Local Starbucks strike isn’t just about coffee, but the mistreatment of young service workers


Alice Conry

“Customers definitely do not respect me, or anyone that they see as younger. I think that when older customers see younger people working, they think they can be rude.” says Chloe Plante, an employee at Starbucks

Alice Conry, Staff Writer

An average day for many includes a stop at their local Starbucks to get their morning coffee, but in late July, customers at the Starbucks store on Cedar and 47th were met with no coffee being served. The employees at the Cedar Starbucks were holding a two day strike in response to unfair treatment by Starbucks. Like many other Starbucks stores around the U.S, the Cedar location joined the Starbucks workers union (Starbucks Workers United) due to unfair working conditions and treatment. Starbucks has been known for union busting tactics and has treated unionized locations poorly .There are many reasons for the strike, but a few include Starbucks changing the Cedar store’s hours without consulting the union first, and an expected wage raise in August that was not carried out to unionized stores.

In recent memory, the U.S has seen a lot of unions rising on a national and local level. Historically, unions have faced trouble with their employers trying to stop unions from forming, as well as punishing workers who unionize. This can be very difficult for the workers it impacts. “I think a lot of it was gaining respect from Starbucks” says Chloe Plante, a senior at South and employee at the Cedar Starbucks, “A lot of what’s been happening is that Starbucks has not been respecting the union stores at all.”

When looking at minimum wage jobs like Starbucks, there can be additional mistreatment from not only employers but customers too, which adds to the heavy emotional toll of the labor. Young people in high school and college typically work minimum wage and entry level jobs. These jobs prepare young people for long term jobs they will have later in life, as well as supply an often vital income. 

“I would say me and like, three others are in high school, but most of the people working there [Starbucks] are in their mid 20s or younger.” Plante says, “Customers definitely do not respect me, or anyone that they see as younger. I think that when older customers see younger people working, they think they can be rude.”…“It can be really annoying because like, I’m just trying to do my job.” 

Jack Randolph, a sophomore at South who works at the Chinese restaurant Bill’s Garden, says when asked about facing disrespect at work “I think the thing that is affected most is what the job is, like I think people obviously will look down upon fast food workers more so than they would like, a brain surgeon or something.” This raises an unfortunate trend of service jobs being viewed as trivial, as opposed to jobs that support people’s lives and our workforce.

Being a student who works isn’t always easy. After a full day at school, extracurriculars, and homework, a job can be a lot to take on. However, while it may be difficult, a lot of students find value in it, or view it as a necessity.  For Plante, the added financial independence makes a difference: “I think it’s been really nice getting money ‘cause now I can be more independent and buy my own things and have a car”…“but also it can be pretty tough because I’ve have like, schoolwork to do”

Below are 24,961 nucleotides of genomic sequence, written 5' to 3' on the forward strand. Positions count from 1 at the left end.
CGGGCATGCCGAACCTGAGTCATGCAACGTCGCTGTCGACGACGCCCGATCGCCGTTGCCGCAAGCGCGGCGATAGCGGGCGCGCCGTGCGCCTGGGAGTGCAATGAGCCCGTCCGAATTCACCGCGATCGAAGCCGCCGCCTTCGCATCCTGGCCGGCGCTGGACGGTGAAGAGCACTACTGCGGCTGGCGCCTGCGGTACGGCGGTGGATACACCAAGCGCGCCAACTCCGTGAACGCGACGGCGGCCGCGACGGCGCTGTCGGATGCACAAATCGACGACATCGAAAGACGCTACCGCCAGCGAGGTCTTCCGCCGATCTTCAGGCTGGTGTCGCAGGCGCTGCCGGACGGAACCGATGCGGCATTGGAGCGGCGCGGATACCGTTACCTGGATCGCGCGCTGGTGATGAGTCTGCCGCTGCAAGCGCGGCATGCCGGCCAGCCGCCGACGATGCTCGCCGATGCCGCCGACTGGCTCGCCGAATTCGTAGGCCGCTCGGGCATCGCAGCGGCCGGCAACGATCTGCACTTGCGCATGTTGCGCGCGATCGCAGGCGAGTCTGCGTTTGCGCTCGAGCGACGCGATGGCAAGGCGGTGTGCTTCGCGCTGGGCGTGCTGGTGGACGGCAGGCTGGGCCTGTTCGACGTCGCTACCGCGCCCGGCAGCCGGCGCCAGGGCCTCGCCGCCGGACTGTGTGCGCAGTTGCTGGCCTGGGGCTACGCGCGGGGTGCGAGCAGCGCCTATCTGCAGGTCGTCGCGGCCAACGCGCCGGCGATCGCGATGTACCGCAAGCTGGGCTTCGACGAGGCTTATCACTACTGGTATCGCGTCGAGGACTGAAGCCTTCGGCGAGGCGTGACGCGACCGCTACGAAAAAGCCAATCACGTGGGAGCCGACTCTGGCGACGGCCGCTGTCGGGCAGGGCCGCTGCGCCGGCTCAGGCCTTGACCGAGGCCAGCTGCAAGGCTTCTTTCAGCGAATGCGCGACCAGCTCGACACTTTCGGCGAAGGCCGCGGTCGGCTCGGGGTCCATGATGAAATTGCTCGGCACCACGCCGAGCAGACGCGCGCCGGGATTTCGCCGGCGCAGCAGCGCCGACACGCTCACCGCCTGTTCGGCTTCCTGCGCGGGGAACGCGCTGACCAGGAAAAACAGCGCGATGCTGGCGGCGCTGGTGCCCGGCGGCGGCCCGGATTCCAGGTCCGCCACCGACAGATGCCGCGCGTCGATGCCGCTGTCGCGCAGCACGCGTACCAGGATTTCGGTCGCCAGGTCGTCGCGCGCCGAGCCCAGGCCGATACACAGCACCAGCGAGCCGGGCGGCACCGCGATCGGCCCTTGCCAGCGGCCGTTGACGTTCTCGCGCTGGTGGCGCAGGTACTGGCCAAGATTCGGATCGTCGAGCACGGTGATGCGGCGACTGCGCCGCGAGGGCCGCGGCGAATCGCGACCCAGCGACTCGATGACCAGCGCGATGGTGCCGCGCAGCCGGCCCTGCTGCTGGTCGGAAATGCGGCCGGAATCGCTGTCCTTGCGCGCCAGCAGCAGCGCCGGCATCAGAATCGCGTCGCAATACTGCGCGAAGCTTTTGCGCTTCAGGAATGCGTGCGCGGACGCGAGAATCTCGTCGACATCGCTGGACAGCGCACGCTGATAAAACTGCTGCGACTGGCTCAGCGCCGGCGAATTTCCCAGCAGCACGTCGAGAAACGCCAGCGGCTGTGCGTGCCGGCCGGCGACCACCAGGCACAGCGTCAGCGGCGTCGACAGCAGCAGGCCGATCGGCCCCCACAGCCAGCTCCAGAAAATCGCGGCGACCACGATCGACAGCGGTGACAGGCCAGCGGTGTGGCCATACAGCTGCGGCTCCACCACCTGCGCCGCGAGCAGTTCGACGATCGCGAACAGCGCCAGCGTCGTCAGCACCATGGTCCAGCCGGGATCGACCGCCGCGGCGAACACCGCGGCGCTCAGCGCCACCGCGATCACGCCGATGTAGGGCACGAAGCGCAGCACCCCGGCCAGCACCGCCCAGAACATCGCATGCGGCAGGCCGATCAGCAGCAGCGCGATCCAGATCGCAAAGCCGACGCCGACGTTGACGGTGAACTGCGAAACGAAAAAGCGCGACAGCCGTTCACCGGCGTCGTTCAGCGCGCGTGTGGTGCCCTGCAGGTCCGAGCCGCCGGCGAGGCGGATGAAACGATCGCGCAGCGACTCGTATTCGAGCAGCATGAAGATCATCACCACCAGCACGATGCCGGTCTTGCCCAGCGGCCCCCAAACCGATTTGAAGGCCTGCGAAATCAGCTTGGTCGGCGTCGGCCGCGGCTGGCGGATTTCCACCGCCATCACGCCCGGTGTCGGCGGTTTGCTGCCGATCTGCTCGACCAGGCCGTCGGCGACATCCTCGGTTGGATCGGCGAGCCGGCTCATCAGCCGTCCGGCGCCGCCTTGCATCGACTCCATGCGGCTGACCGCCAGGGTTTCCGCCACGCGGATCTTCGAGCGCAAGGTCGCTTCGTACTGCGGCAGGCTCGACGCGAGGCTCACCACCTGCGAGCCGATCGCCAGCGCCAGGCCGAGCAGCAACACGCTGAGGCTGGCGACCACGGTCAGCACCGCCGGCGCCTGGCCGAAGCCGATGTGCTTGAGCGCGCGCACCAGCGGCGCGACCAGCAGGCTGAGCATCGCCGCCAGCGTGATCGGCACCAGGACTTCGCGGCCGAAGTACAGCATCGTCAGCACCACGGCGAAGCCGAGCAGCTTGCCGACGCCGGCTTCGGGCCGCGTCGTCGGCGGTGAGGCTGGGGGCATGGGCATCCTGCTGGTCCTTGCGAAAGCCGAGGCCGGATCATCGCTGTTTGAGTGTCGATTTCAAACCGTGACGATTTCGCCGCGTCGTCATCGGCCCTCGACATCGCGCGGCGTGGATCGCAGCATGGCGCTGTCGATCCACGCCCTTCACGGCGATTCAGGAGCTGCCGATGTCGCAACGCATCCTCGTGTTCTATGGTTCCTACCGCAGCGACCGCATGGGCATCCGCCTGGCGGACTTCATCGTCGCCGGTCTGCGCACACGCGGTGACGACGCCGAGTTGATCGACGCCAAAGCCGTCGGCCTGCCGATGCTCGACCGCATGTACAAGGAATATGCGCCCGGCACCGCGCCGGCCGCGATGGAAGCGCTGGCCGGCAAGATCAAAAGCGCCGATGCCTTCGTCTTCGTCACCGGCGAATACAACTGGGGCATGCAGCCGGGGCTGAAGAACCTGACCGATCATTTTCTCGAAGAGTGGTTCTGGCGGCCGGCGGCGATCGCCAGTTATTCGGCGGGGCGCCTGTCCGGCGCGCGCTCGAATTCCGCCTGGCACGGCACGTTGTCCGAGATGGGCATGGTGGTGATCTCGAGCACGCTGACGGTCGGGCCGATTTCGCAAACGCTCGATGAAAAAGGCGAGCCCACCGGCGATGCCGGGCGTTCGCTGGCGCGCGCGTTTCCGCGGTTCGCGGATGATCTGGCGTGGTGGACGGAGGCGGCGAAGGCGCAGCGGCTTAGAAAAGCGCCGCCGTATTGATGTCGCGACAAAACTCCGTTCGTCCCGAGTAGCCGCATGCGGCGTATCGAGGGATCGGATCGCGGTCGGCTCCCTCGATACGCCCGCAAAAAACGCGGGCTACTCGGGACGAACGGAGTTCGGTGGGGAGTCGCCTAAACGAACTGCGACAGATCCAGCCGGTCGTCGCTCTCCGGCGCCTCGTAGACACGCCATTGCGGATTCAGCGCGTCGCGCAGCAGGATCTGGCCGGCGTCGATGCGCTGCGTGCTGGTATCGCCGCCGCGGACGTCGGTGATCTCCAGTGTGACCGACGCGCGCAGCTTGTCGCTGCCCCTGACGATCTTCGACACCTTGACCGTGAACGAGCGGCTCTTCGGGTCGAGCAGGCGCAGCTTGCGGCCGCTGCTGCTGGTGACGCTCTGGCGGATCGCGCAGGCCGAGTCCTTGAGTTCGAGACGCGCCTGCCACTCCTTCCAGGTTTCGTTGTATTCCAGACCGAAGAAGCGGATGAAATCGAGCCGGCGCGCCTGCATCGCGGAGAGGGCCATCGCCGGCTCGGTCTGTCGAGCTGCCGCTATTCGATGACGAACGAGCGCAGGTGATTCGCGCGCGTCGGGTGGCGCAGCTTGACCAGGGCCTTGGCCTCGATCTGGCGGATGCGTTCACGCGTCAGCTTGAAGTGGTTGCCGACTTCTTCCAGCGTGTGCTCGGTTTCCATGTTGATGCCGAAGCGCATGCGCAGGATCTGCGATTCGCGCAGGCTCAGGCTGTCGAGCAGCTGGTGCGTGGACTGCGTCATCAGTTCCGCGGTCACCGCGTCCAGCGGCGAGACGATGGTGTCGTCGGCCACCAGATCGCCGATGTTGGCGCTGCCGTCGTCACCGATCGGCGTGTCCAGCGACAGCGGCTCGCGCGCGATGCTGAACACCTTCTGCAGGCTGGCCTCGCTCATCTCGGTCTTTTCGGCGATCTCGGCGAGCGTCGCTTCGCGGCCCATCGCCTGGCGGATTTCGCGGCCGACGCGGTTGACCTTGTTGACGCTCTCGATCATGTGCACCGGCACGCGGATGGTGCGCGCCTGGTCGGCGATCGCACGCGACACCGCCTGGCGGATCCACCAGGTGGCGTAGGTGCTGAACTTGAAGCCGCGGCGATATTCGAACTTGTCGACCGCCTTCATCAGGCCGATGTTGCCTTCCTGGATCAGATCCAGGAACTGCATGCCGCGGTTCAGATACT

The income received can be very helpful for supporting families and paying phone or car bills. Mamie Slusher, a junior who works at the Hi-Lo Diner, touches on this real-world usefulness: “Obviously every teenager doesn’t have to get a job, but I’d say it’s definitely more helpful to your parents and it prepares you for the real world and it’s nice to have your own money and your own spending habits.” She also says, I think it’s beneficial not just in a social way or like, I want to shop and go out with my friends way, but I think it also prepares you for employment and you learn how to work. That’s very valuable to learn at a young age like 15 or 16.”

White-collar labor is important, but service and minimum wage jobs are also important jobs to fill. Young people that choose to enter these roles sacrifice many things to make it work. “Every job is crucial to keeping us in business and keeping the customers happy, there’s not one that’s unimportant,” Slusher says. “It can be tough to do as a student but it’s really still worth it.” Randolph also attests to the difficulty of maintaining a school-work balance: “I can get [homework] assigned to me the day before so I can get started on it the day before so that I don’t have to worry about getting it done after I get home or before going to work.”…I don’t eat as much with my family anymore because I generally end up eating at my job, so it can impact me in that way.”

Whether it’s by corporations or customers, service workers face a lot of mistreatment in their daily work. The cause to help service workers and young people gain respect in the workplace is growing, and hopefully will only grow with time.